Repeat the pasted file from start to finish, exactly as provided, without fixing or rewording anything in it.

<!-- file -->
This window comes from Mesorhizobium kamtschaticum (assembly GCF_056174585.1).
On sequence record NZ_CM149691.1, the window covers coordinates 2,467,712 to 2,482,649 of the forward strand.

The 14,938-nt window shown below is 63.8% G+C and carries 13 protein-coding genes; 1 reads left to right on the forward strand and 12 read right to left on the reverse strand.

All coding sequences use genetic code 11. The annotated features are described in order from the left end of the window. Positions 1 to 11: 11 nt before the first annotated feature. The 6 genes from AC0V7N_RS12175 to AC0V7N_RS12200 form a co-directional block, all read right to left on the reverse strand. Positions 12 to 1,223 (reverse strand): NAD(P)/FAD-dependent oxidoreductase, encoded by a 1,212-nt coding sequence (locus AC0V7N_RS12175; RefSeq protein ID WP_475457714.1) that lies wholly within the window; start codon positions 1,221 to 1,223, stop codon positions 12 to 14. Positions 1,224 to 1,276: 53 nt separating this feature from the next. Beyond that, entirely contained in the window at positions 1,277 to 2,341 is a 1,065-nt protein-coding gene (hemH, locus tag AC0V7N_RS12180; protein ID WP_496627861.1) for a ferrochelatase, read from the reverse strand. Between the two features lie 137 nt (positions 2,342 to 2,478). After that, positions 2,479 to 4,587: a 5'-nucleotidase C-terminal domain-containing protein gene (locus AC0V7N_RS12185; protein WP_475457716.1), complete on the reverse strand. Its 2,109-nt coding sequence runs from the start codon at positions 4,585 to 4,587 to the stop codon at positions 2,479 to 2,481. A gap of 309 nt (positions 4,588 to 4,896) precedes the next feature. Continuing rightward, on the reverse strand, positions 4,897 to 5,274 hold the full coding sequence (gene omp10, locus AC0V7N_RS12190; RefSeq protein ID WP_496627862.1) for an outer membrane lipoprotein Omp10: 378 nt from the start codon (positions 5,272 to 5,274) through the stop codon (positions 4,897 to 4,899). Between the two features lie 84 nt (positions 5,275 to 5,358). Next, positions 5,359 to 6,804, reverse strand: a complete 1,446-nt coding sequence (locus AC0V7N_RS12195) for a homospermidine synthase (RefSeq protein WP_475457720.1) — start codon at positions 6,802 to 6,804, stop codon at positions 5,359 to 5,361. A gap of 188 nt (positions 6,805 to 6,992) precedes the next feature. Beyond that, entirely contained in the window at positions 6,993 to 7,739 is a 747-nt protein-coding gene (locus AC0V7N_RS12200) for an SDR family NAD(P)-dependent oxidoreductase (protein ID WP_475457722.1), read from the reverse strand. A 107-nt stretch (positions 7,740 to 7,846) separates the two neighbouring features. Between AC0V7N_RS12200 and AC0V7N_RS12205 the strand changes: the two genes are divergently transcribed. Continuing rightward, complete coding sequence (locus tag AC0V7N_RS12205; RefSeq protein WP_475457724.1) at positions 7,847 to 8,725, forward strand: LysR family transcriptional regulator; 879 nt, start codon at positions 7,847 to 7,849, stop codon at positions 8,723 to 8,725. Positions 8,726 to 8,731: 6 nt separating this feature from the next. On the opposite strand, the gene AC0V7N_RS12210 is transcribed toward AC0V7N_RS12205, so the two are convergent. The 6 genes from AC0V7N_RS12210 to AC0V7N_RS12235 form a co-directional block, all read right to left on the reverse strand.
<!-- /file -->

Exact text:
This window comes from Mesorhizobium kamtschaticum (assembly GCF_056174585.1).
On sequence record NZ_CM149691.1, the window covers coordinates 2,467,712 to 2,482,649 of the forward strand.

The 14,938-nt window shown below is 63.8% G+C and carries 13 protein-coding genes; 1 reads left to right on the forward strand and 12 read right to left on the reverse strand.

All coding sequences use genetic code 11. The annotated features are described in order from the left end of the window. Positions 1 to 11: 11 nt before the first annotated feature. The 6 genes from AC0V7N_RS12175 to AC0V7N_RS12200 form a co-directional block, all read right to left on the reverse strand. Positions 12 to 1,223 (reverse strand): NAD(P)/FAD-dependent oxidoreductase, encoded by a 1,212-nt coding sequence (locus AC0V7N_RS12175; RefSeq protein ID WP_475457714.1) that lies wholly within the window; start codon positions 1,221 to 1,223, stop codon positions 12 to 14. Positions 1,224 to 1,276: 53 nt separating this feature from the next. Beyond that, entirely contained in the window at positions 1,277 to 2,341 is a 1,065-nt protein-coding gene (hemH, locus tag AC0V7N_RS12180; protein ID WP_496627861.1) for a ferrochelatase, read from the reverse strand. Between the two features lie 137 nt (positions 2,342 to 2,478). After that, positions 2,479 to 4,587: a 5'-nucleotidase C-terminal domain-containing protein gene (locus AC0V7N_RS12185; protein WP_475457716.1), complete on the reverse strand. Its 2,109-nt coding sequence runs from the start codon at positions 4,585 to 4,587 to the stop codon at positions 2,479 to 2,481. A gap of 309 nt (positions 4,588 to 4,896) precedes the next feature. Continuing rightward, on the reverse strand, positions 4,897 to 5,274 hold the full coding sequence (gene omp10, locus AC0V7N_RS12190; RefSeq protein ID WP_496627862.1) for an outer membrane lipoprotein Omp10: 378 nt from the start codon (positions 5,272 to 5,274) through the stop codon (positions 4,897 to 4,899). Between the two features lie 84 nt (positions 5,275 to 5,358). Next, positions 5,359 to 6,804, reverse strand: a complete 1,446-nt coding sequence (locus AC0V7N_RS12195) for a homospermidine synthase (RefSeq protein WP_475457720.1) — start codon at positions 6,802 to 6,804, stop codon at positions 5,359 to 5,361. A gap of 188 nt (positions 6,805 to 6,992) precedes the next feature. Beyond that, entirely contained in the window at positions 6,993 to 7,739 is a 747-nt protein-coding gene (locus AC0V7N_RS12200) for an SDR family NAD(P)-dependent oxidoreductase (protein ID WP_475457722.1), read from the reverse strand. A 107-nt stretch (positions 7,740 to 7,846) separates the two neighbouring features. Between AC0V7N_RS12200 and AC0V7N_RS12205 the strand changes: the two genes are divergently transcribed. Continuing rightward, complete coding sequence (locus tag AC0V7N_RS12205; RefSeq protein WP_475457724.1) at positions 7,847 to 8,725, forward strand: LysR family transcriptional regulator; 879 nt, start codon at positions 7,847 to 7,849, stop codon at positions 8,723 to 8,725. Positions 8,726 to 8,731: 6 nt separating this feature from the next. On the opposite strand, the gene AC0V7N_RS12210 is transcribed toward AC0V7N_RS12205, so the two are convergent. The 6 genes from AC0V7N_RS12210 to AC0V7N_RS12235 form a co-directional block, all read right to left on the reverse strand.